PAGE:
Ideal fish to feed cats include sardines, whitefish, and salmon. Prepared properly, small portions of these fish are safe for cats to eat. Many are also used in pet food formulas.
Fish Allergies In Cats
Cats can experience fish allergies or fish intolerances. The difference between the two is that an allergy involves the immune system, and an intolerance results in gastrointestinal issues. One is more dangerous than the other, but it is best to be wary of inciting either.
A fish allergy in cats will result in quite a bit of discomfort. Keep an eye out for the following symptoms:
- Hair loss
- Skin lesions
- Excessive itching
- Acute moist dermatitis
- Crusty papules
A fish intolerance will result in diarrhea and vomiting. If you notice any of these symptoms, stop feeding your cat fish. If the symptoms are severe or last for longer than 24 hours contact your vet.
Do Cats Need To Eat Fish?
Domestic cats have no need to eat fish. Feeding a cat a balanced diet with quality pet food provides a complete diet. However, cats can benefit from eating small amounts of fish on occasion.
Pet food companies will often include fish, or nutrients, oils, and minerals drawn from fish, in their recipes. Including pet food with these extracts will negate the need for including fresh fish into your cat’s diet.
Can Cats Eat Fish Heads?
Fish heads are the least attractive part of the fish. The meat on a fish head can be fed to your cat. Precautions must be taken, however, as the skull and other bones still pose a hazard.
If your cat chews into one of these larger bones it risks fracturing a tooth. It can also swallow a piece of bone and choke. Steam or poach the fish head. Once cooked, remove the meat and allow it to cool.
How To Prepare Fish for Cats
Raw fish can be harmful to cats. Fish fed to cats must be cooked through. Not only does this nullify thiaminase, but it kills off any pathogens or harmful bacteria.
This is best done by steaming the fish or poaching it in water. Do not add any additional seasonings, as these can be toxic or cause an upset stomach. Ensure that the fish has cooled before offering it to your cat.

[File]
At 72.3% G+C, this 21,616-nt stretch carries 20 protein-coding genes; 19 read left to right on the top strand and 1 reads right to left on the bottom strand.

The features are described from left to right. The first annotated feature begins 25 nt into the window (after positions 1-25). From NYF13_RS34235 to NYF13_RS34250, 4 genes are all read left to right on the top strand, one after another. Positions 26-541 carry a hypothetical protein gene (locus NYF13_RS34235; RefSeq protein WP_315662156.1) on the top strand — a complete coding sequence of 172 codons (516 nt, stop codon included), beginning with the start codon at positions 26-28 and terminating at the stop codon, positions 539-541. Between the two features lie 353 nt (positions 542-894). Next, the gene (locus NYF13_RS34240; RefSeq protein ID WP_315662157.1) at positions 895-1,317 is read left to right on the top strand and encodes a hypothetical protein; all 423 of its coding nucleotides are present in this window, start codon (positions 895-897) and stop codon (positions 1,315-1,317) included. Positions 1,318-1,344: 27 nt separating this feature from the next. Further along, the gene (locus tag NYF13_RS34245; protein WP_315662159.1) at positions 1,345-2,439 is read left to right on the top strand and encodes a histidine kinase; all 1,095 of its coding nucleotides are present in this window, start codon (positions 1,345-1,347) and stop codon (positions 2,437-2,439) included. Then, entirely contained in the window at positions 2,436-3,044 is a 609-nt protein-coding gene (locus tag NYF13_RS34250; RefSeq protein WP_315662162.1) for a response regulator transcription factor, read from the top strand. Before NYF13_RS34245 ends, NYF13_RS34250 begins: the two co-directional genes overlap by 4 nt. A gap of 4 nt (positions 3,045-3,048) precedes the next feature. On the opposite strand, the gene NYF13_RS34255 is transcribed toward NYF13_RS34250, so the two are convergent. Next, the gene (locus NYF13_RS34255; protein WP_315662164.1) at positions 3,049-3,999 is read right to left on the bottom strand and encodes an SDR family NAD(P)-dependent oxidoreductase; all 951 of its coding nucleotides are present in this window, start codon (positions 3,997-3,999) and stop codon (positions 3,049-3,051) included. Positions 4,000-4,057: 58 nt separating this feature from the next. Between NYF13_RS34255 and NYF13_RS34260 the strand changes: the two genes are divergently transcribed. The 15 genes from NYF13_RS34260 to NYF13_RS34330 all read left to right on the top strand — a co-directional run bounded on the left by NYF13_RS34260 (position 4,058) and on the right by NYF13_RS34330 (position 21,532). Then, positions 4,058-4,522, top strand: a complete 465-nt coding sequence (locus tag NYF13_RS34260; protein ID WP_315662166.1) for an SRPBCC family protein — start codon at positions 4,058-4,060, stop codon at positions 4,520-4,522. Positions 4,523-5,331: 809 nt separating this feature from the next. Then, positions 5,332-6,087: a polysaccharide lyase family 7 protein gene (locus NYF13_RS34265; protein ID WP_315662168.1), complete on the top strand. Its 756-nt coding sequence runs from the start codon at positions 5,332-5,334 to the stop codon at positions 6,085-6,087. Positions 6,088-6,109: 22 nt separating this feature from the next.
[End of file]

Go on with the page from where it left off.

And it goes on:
Fried, baked, grilled, or battered fish should not be fed to cats. The oils and coatings of fish cooked in this manner are unhealthy for cats and can cause other health or gastrointestinal issues. If you are preparing fish for your own meal, simply cut off a small portion for your cat and cook it separately.
If you are feeding your cat fish with the skin on, ensure that all of the scales have been removed as well. These hard discs can pose a choking hazard.
How To Remove Fish Bones
Removing fish bones is a fiddly process, but a necessary one. Purchasing a boneless fish fillet is ideal. Still, check for any bones the butcher missed by firmly smoothing your fingers along the skinless side of the fillet. You will be able to feel the harder ridges of the pin bones just beneath the surface. Using a pair of needle-nosed pliers or tweezers, pull these bones out.
Cooks and butchers will normally get the majority of these pin bones out already, but it’s better to be safe than sorry.
You can also pull apart the fish once it is cooked. Cats should only be given a few small morsels, so it will be easy to ensure that no bones make it to the plate. Separate the flakes by twisting a fork into the meat. Cooked fish bones appear pale white, almost pearl-like.
Including Fish in Your Cat’s Diet
As stated in Creature Companion, fish alone does not provide a nutritionally balanced diet for a cat. If fish is to be fed to a cat, it must be a small part of a larger diet. This also includes pre-packaged cat foods, some of which contain fish.
Include fresh fish in your cat’s diet as an occasional treat, or by sprinkling a few bite-sized flakes of fish over your cat’s regular food. A cat that has not had fish in its diet previously should be slowly introduced to this new food and monitored. Changes in diet can cause an upset stomach. This is also when any food allergies or intolerances will appear.
Cats are allowed to eat cooked fish bones, but they shouldn’t. The associated health risks are too great for many, including vets – who recommend only feeding deboned fish to cats. Cooked or not, fish bones can cause choking, internal impaction, and damage to the throat and digestive tract.